I began “prototyping” the different work experiences I was considering — dipping my toe in each, so I could figure out which I liked best. Again, using my favourite tactic of cold emailing, I reached out to and secured “shadow experiences” with companies, including Launchrock (a 500 Startups company), Dojo, Causes (started by Sean Parker), Kiva, the Stanford, and Ashoka (a non-profit that supports entrepreneurship). I spent one to five days with each company, not only learning from them but also assisting them wherever I could. At Causes, I helped produce success reports for clients and sat in on strategy meetings and interviews with potential hires. At Kiva, the then CEO Matt Flannery let me follow him around for the day (the literal definition of a shadow) and experience “a day in the life,” complete with accompanying him on his daily walk in the park to clear his head.

So what did I learn through all of this? I realized that I wanted to pursue my own business as soon as possible. In one of the classes I sat in on at Stanford, the professor asked the students how they wanted the world to be different when they died. I knew then that not only did I want to be passionate about what I was doing — I wanted others to be, too. I wanted my business to do something that helped other people find and pursue career activities they were passionate about, and I’ve worked toward that objective ever since.

But looking back, I’m so happy I took the time to prototype my different career options and am grateful for the fact that it was nearly free to do so — much cheaper than an M.B.A., which many people say they take to figure out what to do with their lives. I learned more in those few months than I had in years.

And whether or not you can spare a few months off work, you can learn like that, too. If you’re not quite sure about your career path, you can pick a few things you think you’d rather be doing and then prototype them yourself by setting up experiences in which you can try out your different options. Find companies you’d like to work for and individuals whose career paths you admire and then reach out to them to see if you can shadow them for an afternoon, a day, or a week. This book will show you how. Try informational interviews, volunteering, internships, and more. And don’t be surprised when they say yes, or even if many of these experiences lead to job offers — without you even asking for them.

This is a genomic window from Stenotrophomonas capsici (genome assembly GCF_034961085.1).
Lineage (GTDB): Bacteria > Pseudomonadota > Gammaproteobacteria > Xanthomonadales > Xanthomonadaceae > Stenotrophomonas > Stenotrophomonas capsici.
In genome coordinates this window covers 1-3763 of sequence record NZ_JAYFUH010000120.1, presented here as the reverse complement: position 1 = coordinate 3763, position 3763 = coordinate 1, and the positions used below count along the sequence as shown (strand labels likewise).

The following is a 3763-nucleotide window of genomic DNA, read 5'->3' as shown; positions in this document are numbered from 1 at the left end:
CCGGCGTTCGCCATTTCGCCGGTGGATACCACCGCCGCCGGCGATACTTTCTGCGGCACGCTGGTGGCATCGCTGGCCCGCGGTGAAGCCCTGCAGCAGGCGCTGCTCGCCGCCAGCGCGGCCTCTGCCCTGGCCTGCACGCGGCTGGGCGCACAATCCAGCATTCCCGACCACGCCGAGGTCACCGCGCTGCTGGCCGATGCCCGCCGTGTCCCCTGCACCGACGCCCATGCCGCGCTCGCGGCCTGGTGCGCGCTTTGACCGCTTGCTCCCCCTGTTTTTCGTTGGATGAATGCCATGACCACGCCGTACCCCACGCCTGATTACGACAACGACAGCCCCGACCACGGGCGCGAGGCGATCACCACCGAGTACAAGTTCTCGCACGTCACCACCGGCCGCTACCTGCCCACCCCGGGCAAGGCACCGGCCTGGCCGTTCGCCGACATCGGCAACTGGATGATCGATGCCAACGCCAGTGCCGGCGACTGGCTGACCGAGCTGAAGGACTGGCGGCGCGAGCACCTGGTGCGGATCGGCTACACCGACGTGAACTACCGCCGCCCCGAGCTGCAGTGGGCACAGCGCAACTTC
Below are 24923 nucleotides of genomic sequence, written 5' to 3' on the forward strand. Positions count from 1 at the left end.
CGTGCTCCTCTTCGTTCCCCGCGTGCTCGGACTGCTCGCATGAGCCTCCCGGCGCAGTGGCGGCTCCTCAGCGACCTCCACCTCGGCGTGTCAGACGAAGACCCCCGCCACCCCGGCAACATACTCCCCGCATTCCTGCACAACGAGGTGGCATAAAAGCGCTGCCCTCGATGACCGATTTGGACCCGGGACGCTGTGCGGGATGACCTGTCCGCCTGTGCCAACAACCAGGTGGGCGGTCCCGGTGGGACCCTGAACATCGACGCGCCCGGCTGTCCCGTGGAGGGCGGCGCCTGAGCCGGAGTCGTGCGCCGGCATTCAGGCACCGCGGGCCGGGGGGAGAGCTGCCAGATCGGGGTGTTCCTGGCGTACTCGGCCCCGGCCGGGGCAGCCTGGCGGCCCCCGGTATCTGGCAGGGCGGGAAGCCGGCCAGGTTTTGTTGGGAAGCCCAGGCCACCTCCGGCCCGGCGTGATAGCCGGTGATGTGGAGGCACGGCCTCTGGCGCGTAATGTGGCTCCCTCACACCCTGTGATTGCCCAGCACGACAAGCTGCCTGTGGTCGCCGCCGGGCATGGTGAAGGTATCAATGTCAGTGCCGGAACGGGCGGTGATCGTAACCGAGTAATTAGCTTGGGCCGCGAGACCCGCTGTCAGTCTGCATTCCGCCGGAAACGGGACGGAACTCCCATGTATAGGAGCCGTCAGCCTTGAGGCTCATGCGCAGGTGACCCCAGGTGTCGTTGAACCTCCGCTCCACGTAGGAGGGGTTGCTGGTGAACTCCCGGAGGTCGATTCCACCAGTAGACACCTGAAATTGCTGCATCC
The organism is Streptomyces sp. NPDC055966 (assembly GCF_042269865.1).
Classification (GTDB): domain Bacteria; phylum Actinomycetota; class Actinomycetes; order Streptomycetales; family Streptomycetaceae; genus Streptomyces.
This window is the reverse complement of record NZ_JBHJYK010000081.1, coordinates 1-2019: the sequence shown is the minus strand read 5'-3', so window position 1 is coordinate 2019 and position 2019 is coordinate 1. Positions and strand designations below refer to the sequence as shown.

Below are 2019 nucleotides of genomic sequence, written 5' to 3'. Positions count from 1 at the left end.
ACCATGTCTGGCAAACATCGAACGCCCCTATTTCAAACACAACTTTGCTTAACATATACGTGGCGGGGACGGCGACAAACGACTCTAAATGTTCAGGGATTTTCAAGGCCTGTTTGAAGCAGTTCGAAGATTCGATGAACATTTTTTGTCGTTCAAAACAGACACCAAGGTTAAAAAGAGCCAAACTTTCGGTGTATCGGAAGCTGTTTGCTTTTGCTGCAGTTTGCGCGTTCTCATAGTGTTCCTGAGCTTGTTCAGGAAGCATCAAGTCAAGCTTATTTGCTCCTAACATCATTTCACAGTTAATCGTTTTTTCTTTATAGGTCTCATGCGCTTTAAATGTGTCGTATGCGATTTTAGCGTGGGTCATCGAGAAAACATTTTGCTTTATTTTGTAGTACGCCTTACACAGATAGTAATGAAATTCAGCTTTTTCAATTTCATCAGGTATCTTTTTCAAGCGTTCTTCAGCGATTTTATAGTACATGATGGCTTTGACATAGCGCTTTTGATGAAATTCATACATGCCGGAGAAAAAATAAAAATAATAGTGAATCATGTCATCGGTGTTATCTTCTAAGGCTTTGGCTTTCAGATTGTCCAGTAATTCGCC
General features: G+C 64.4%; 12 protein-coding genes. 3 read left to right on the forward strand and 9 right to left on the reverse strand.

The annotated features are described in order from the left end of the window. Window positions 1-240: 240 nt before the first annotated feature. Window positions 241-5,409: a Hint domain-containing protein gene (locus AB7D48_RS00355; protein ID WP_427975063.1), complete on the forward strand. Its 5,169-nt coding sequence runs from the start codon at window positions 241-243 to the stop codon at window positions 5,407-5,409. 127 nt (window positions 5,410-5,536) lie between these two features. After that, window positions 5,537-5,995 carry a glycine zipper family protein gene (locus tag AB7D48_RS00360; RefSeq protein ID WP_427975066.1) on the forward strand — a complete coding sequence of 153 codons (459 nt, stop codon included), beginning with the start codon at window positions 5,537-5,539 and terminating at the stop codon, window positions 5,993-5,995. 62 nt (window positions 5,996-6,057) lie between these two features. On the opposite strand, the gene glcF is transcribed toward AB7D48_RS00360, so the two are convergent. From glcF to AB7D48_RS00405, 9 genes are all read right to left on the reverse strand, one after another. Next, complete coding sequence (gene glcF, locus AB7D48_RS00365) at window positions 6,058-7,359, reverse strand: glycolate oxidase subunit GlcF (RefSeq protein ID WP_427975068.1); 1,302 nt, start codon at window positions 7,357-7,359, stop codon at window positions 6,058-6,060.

One thing that really surprised me during my experience was how easily approachable, open, and helpful most people are. Cold emailing has become perfectly normal, as has saying, “I saw you on Twitter and thought you seemed interesting, so I wanted to reach out.” This is the first time in history that people’s career interests and hobbies are listed online and are easily searchable — and it’s an amazing opportunity to create your own network beyond just the people you meet in person.

Take it from me: if you’re trying to decide on your next step, it’s an opportunity you can — and should — take advantage of.

Now, am I an expert on success? It depends on how you look at it. I’m definitely still in the process of figuring everything out, since I believe everyone is for the entirety of their lives, but so far some people have said I’ve managed to figure out, sort through, and accomplish some pretty amazing things for my age. I was inspired to write this book because of the reaction I got from an article I wrote for Forbes about my Career Design Process.

When I set out to write the piece for a blog called The Daily Muse, my main aim was to get it on Forbes, one of The Daily Muse’s distribution partners. I didn’t expect it to go anywhere or to get much traffic — I just wanted to have an article on Forbes, and that was that. I thought it would be pretty cool. The Daily Muse said it would definitely be able to put the article on its site and would try its best to get the piece on Forbes but couldn’t promise anything.

So the article went up on The Daily Muse’s website, and the next day, imagine my surprise when I got an email from a reader saying, “Hey, I loved your article on Forbes.” I replied, “What article on Forbes? Can you send me the link?” And the emails didn’t stop from then on. In fact, years later, they still haven’t ceased, which has provided me with one of the most remarkable experiences of my life. Either every week or a couple of times a month, I hear from incredible people trying to navigate their next steps in life. Some of them are extremely accomplished — and it’s a real comfort to know that even they don’t have everything figured out. Everyone’s just trying to make the best of what they’ve been given in this world. When you walk down the street, everyone you see along the way is attempting to make life as good as possible for themselves, their families, and in general, the people around them. It’s amazing!